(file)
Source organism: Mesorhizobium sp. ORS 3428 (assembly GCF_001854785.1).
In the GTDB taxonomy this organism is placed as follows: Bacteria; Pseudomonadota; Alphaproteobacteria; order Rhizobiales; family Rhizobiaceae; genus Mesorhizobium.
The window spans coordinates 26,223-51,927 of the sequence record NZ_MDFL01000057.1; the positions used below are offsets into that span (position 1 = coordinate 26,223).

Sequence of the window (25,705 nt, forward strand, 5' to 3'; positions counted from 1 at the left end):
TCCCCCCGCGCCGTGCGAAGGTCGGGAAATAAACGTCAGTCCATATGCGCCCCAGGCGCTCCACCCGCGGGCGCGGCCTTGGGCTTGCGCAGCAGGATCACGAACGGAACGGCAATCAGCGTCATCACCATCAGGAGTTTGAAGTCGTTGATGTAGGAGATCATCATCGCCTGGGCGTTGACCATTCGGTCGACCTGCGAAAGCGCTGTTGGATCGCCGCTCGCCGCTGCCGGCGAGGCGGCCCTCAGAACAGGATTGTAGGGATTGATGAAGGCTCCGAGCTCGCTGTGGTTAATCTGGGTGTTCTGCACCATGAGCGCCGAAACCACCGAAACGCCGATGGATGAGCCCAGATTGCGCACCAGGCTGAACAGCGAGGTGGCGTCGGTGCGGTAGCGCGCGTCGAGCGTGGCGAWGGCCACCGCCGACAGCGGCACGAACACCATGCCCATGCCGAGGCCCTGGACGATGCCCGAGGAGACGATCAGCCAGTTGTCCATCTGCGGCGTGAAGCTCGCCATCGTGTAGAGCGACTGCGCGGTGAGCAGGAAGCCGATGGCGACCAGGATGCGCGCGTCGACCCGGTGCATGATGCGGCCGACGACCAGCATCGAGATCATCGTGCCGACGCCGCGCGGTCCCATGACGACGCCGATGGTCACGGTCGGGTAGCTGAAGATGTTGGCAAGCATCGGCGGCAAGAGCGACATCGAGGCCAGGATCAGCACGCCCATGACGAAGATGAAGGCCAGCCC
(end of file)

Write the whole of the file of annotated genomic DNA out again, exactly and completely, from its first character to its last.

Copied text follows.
Source organism: Mesorhizobium sp. ORS 3428 (assembly GCF_001854785.1).
In the GTDB taxonomy this organism is placed as follows: Bacteria; Pseudomonadota; Alphaproteobacteria; order Rhizobiales; family Rhizobiaceae; genus Mesorhizobium.
The window spans coordinates 26,223-51,927 of the sequence record NZ_MDFL01000057.1; the positions used below are offsets into that span (position 1 = coordinate 26,223).

Sequence of the window (25,705 nt, forward strand, 5' to 3'; positions counted from 1 at the left end):
TCCCCCCGCGCCGTGCGAAGGTCGGGAAATAAACGTCAGTCCATATGCGCCCCAGGCGCTCCACCCGCGGGCGCGGCCTTGGGCTTGCGCAGCAGGATCACGAACGGAACGGCAATCAGCGTCATCACCATCAGGAGTTTGAAGTCGTTGATGTAGGAGATCATCATCGCCTGGGCGTTGACCATTCGGTCGACCTGCGAAAGCGCTGTTGGATCGCCGCTCGCCGCTGCCGGCGAGGCGGCCCTCAGAACAGGATTGTAGGGATTGATGAAGGCTCCGAGCTCGCTGTGGTTAATCTGGGTGTTCTGCACCATGAGCGCCGAAACCACCGAAACGCCGATGGATGAGCCCAGATTGCGCACCAGGCTGAACAGCGAGGTGGCGTCGGTGCGGTAGCGCGCGTCGAGCGTGGCGAWGGCCACCGCCGACAGCGGCACGAACACCATGCCCATGCCGAGGCCCTGGACGATGCCCGAGGAGACGATCAGCCAGTTGTCCATCTGCGGCGTGAAGCTCGCCATCGTGTAGAGCGACTGCGCGGTGAGCAGGAAGCCGATGGCGACCAGGATGCGCGCGTCGACCCGGTGCATGATGCGGCCGACGACCAGCATCGAGATCATCGTGCCGACGCCGCGCGGTCCCATGACGACGCCGATGGTCACGGTCGGGTAGCTGAAGATGTTGGCAAGCATCGGCGGCAAGAGCGACATCGAGGCCAGGATCAGCACGCCCATGACGAAGATGAAGGCCAGCCC